Tuesday, January 03, 2006

"Good, you picked out the right guy"

I'm preparing for an upcoming oral argument where my main point is that the police irrevocably tainted an eyewitness identification by telling the eyewitness (immediately after she tentatively identified my client from a photographic array) that she had in fact picked the right guy . This police practice actually has a name--positive postidentification feedback. Researchers have conducted studies that show giving positive postidentification feedback (i.e. witnesses are told after picking a suspect out of a lineup or array that they have indeed correctly identified the suspect) can have a profound adverse impact on the reliability of an eyewitness's subsequent identification of a suspect. Articles by the leading researcher into the effects of positive postidentification feedback can be found here. The reason I like this issue so much is that the conduct at issue--a police officer telling an eyewitness that he or she has identified the correct suspect--is completely gratuitous and serves only to reduce the reliability of any subsequent identification. I have posted an excerpt from my appellate brief below that summarizes the research and sets up the argument that an eyewitness who has been tainted by positive postidentification feedback should be precluded from making an identification at trial.


Traditionally, courts have focused on the way a lineup is constructed and conducted to determine if an eyewitness' identification of a suspect is tainted by undue suggestion. For example, it is by now well-settled that a photographic array or live lineup must be conducted in a manner that is fair and not unduly suggestive. (Simmons v US, 390 US 377, 384 [1968]; Wade, 388 US at 228-229; Point I, supra.) However, there is a growing body of empirical research that suggests the police conduct immediately after a pretrial identification can have a profound adverse impact on the reliability of an eyewitness' subsequent identification of a suspect.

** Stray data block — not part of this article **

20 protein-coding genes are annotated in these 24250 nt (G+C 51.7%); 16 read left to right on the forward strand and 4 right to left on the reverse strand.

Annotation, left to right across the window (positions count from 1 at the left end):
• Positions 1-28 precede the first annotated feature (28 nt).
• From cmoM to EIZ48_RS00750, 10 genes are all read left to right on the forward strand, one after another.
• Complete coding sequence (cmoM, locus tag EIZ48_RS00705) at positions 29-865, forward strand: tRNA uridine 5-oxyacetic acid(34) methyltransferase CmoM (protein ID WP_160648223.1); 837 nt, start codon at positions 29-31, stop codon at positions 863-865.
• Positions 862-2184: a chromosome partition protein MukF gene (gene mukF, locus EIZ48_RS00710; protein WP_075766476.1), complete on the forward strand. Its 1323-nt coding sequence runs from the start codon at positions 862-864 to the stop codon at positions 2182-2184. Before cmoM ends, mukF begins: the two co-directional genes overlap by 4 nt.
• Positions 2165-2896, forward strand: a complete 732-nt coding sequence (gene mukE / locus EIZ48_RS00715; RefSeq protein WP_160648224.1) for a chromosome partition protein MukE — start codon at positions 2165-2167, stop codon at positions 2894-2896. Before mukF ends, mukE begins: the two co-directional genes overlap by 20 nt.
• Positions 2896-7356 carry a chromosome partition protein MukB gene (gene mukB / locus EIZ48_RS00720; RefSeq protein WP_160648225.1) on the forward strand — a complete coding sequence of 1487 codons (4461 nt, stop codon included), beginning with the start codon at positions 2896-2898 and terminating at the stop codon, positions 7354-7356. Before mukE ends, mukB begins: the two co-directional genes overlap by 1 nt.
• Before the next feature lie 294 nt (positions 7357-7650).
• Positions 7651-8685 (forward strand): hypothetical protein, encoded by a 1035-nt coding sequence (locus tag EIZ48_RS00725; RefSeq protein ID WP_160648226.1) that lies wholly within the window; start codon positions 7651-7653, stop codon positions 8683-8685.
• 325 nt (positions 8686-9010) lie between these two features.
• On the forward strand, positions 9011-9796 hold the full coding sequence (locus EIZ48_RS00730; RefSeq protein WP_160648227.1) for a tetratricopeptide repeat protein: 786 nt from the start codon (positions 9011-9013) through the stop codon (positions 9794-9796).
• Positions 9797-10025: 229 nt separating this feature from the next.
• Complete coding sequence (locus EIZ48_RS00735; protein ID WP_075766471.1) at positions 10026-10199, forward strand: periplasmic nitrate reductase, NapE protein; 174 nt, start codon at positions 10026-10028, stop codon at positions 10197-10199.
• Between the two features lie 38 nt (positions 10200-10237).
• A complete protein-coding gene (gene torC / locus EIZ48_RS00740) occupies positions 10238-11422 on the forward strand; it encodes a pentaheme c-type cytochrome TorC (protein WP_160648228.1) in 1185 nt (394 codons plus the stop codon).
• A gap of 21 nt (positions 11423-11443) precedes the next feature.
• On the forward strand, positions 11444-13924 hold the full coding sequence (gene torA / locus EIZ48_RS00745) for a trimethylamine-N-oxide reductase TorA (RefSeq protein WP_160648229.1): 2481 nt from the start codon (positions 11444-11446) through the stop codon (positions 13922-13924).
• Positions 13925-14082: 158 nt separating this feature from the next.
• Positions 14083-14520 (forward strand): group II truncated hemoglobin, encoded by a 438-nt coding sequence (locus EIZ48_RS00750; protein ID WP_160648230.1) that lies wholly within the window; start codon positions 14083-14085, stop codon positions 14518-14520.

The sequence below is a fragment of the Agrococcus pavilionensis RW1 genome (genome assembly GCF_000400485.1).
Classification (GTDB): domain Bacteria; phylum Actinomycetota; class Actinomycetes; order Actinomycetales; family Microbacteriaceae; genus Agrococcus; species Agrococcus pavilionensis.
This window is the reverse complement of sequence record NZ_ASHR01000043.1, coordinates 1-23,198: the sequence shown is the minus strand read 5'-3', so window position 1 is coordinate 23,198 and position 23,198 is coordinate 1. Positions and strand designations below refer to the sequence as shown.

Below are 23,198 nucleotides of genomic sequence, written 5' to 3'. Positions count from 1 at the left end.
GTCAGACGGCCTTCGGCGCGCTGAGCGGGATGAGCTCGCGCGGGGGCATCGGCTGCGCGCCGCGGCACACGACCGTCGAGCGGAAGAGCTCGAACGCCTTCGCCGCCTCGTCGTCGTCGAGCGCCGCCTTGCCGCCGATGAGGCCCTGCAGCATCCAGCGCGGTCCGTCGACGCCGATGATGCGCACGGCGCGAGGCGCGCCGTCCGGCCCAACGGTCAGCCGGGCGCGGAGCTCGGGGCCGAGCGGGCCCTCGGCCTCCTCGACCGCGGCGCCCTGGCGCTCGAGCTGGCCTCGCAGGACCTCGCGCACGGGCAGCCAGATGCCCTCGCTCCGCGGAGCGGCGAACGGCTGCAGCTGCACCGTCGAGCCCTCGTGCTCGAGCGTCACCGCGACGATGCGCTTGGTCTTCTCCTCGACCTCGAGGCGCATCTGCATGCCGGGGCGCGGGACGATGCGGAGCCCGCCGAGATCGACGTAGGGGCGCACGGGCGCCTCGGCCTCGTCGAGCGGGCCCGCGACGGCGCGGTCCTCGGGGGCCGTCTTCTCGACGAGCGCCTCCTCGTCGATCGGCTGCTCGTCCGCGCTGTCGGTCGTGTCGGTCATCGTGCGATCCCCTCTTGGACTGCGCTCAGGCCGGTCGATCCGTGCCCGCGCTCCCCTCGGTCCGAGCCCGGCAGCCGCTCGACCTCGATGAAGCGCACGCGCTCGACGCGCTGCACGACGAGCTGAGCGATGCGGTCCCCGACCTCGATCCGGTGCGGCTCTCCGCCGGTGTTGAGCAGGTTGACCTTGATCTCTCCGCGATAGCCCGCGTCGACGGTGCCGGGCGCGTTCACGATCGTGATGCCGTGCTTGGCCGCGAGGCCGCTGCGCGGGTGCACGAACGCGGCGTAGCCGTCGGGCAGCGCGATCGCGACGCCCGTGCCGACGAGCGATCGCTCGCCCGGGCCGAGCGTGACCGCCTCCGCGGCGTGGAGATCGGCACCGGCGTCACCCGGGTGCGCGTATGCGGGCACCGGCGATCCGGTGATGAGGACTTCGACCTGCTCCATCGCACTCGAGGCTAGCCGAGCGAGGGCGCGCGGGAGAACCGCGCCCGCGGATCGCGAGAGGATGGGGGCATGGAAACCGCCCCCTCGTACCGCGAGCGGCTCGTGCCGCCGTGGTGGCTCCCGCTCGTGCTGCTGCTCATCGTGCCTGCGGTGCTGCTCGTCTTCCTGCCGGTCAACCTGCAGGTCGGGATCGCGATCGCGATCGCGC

Specifically, a 1998 study by researchers at the Iowa State University suggests that "giving feedback to eyewitnesses can result in their recalling that they were more confident in the identification than they really were at the time." (Wells & Bradfield, "Good, You Identified the Suspect": Feedback to Eyewitnesses Distorts Their Reports o the Witnessing Experience, 83 J App Psych 360, 360 [1998].) The researchers described the experiment as follows:

Research participants were shown a grainy security camera video from a Target Store in which a man is shown entering the store. They were told to notice the man as they would be asked questions about him later. After viewing the brief video, they were informed of the fact that the man murdered a security guard moments later. Participants did not see the murder itself on the video. They were then asked to identify the gunman from a photospread. The photospread was the same one used in the actual criminal case, except that we removed the gunman's photo. As shown in prior research, absence of the actual target from a lineup or a photospread leads to a high rate of misidentification, especially when eyewitnesses are not specifically warned that the actual culprit might not be in the lineup. In fact, our procedure was successful in getting every participant to make a false identification. Following the false identification, the experimenter gave confirming feedback ("Good. You identified the actual suspect."), disconfirming feedback ("Actually, the suspect was number ___î), or no feedback. A short time later, the participant-eyewitnesses were asked a number of questions, including how certain they were at the time of their identification decision, how good of a view they got of the gunman's face, how long it took them to identify the gunman from the photospread, and so on.

(Id. at 363.)

The results of the experiment were clear; as explained by the researchers,